Opening with a flashback to the case that put the Warrens on the map, the Amityville Horror, Lorraine seeks to find out whether Ronald DeFeo, Jr. was truly possessed, as he claimed, when killed six members of his family. During the séance, Lorraine is confronted by a demon in the form of a tall white-faced nun and has a vision of her husband’s death, before being shocked out of her trance. Saying nothing, but putting spook hunting on the back burner, she again experiences a vision of the nun and Ed’s death, all the more disturbing since he’s just painted a portrait of the figure. At which point they get a call saying a family in England could do with their help. Arriving in Enfield, they discover that single mother Peggy Hodgson (Frances O’Connor) and her four children are being tormented by the ghost of an elderly former resident who died in the armchair in the sitting room of their run down council house. He’s particularly focused on 11-year-old Janet (Madison Wolfe), who frequently gets levitated, thrown around and possessed. Needless to say, it’s not long before they too are up their necks in flying furniture, swivelling crosses and the usual haunted house paraphernalia. Naturally, the demon of Lorraine’s vision, proves to have an integral part in the proceedings.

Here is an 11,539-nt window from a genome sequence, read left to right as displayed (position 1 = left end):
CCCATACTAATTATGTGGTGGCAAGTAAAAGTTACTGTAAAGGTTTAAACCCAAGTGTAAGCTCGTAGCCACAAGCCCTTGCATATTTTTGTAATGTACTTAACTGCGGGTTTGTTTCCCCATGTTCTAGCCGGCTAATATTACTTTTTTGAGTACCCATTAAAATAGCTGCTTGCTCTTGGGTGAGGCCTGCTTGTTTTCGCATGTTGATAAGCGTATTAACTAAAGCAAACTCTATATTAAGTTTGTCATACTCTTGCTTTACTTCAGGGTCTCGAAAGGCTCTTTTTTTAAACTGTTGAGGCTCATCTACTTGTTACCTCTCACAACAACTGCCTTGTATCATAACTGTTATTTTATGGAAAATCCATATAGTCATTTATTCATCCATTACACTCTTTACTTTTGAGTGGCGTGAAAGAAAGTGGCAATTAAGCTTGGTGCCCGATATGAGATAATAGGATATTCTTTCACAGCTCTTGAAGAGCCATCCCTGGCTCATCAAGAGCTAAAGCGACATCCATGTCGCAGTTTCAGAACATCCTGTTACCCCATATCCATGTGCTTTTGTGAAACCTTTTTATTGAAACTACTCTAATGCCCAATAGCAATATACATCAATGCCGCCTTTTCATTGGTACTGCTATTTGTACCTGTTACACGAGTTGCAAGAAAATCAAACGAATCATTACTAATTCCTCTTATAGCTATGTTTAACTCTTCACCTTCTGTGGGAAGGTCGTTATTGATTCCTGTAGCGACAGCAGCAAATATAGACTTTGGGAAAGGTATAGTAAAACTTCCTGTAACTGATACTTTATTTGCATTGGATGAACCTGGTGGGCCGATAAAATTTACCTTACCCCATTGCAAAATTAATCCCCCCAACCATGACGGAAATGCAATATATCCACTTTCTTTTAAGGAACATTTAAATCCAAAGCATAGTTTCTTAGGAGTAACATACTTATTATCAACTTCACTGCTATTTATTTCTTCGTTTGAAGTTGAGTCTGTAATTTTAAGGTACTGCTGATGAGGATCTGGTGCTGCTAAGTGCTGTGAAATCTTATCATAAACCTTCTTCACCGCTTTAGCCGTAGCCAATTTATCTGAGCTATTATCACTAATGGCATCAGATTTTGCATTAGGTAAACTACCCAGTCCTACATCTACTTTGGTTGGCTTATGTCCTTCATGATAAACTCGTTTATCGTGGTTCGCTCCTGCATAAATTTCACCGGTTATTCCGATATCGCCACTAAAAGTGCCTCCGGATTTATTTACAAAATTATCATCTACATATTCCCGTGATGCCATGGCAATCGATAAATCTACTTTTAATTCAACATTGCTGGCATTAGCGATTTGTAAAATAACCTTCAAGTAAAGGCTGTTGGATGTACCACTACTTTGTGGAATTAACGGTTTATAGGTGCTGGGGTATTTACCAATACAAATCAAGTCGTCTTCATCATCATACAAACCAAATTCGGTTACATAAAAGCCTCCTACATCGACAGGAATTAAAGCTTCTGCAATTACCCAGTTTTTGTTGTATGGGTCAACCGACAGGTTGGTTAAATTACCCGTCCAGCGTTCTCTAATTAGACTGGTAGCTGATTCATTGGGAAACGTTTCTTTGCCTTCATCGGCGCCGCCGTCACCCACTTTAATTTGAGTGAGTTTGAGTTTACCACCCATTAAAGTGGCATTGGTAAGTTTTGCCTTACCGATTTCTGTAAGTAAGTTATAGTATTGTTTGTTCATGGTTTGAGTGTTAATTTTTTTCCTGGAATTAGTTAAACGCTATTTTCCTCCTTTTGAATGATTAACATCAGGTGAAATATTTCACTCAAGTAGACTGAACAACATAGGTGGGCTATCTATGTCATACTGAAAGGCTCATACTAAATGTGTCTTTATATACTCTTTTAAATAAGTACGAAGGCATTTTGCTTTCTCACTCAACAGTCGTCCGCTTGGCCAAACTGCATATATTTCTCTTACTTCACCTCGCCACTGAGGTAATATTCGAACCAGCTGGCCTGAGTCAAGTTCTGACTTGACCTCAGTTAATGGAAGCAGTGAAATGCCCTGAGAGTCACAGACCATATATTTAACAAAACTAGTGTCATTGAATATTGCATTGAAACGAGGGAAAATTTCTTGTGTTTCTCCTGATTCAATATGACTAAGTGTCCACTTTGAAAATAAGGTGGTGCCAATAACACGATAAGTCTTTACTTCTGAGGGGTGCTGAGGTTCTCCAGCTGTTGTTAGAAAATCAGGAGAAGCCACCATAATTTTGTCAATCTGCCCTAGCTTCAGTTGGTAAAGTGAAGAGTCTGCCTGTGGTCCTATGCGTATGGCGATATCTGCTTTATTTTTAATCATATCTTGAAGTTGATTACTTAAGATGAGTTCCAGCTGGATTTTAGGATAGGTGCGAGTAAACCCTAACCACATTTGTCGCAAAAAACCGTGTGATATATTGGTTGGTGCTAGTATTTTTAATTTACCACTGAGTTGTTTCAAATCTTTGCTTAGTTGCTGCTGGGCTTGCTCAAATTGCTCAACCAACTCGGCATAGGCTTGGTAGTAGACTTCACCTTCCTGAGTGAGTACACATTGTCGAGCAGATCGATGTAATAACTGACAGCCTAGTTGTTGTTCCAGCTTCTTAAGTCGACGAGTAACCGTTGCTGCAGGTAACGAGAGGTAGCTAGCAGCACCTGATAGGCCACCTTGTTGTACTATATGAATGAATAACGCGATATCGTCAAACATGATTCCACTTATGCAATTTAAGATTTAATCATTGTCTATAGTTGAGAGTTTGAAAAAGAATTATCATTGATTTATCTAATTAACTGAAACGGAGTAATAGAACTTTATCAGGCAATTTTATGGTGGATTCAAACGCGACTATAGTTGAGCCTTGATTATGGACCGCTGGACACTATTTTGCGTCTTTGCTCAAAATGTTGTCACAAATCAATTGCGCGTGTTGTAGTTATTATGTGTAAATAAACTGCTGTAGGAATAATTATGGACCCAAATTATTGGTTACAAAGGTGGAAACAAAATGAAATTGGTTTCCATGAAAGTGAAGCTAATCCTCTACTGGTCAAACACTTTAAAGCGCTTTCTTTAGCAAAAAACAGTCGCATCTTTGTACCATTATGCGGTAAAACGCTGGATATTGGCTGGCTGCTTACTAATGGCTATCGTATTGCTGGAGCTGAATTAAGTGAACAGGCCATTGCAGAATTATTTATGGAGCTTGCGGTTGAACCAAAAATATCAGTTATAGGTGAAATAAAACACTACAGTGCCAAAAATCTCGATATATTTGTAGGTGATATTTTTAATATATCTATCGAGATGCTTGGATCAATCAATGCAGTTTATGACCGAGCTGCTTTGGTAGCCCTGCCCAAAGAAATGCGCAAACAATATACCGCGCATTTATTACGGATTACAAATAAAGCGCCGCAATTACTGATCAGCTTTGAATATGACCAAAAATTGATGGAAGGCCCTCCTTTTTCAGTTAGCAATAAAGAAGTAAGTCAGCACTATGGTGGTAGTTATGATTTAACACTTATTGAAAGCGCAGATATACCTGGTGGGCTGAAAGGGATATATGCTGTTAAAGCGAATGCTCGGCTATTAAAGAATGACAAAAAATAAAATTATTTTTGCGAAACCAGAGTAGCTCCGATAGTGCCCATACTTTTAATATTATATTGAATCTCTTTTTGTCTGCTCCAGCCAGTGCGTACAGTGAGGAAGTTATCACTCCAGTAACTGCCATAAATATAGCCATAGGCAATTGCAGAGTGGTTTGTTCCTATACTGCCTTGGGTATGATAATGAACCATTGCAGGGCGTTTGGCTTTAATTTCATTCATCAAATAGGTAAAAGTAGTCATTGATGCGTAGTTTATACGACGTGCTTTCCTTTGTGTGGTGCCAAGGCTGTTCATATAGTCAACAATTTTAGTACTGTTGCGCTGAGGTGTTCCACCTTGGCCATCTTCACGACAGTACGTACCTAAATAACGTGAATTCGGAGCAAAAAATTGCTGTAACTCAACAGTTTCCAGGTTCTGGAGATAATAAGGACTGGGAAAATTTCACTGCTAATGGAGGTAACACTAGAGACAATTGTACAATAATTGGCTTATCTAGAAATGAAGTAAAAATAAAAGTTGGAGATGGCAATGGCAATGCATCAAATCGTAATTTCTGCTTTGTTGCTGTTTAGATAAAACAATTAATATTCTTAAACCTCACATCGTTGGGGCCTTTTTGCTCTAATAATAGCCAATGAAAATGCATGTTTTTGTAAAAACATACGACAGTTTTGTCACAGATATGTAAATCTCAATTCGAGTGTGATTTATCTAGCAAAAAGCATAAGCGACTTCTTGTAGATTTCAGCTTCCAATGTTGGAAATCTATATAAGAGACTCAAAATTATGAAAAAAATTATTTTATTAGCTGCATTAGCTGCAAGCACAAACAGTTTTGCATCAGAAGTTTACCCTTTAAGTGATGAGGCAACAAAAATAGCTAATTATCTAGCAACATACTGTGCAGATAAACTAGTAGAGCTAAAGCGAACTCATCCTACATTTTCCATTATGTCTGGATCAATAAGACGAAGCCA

Although Wan adopts the familiar tropes (creaking doors, toys moving of their own accord, brief glimpses, sudden jolts) to serve up the tension, shocks and general feeling of looming dread, he does so with a masterful unsettling effect that never leaves you feeling cheated. At over two hours, it is undeniably too long and overly repetitive, but, O’Connor’s gorlummy accent and Franka Potente’s caricature sceptic parapsychologist notwithstanding, the performances are strong, Wolfe and Farmiga’s especially so, and there’s a strong an compelling visual energy to it. And, when it finally gets there, the final showdown cranks things up to a suitable climax. There’s nothing you haven’t seen before, but Wan makes it worth seeing again. (Cineworld Solihull; Empire Great Park; Odeon Broadway Plaza; Showcase Walsall; Vue Star City, Redditch)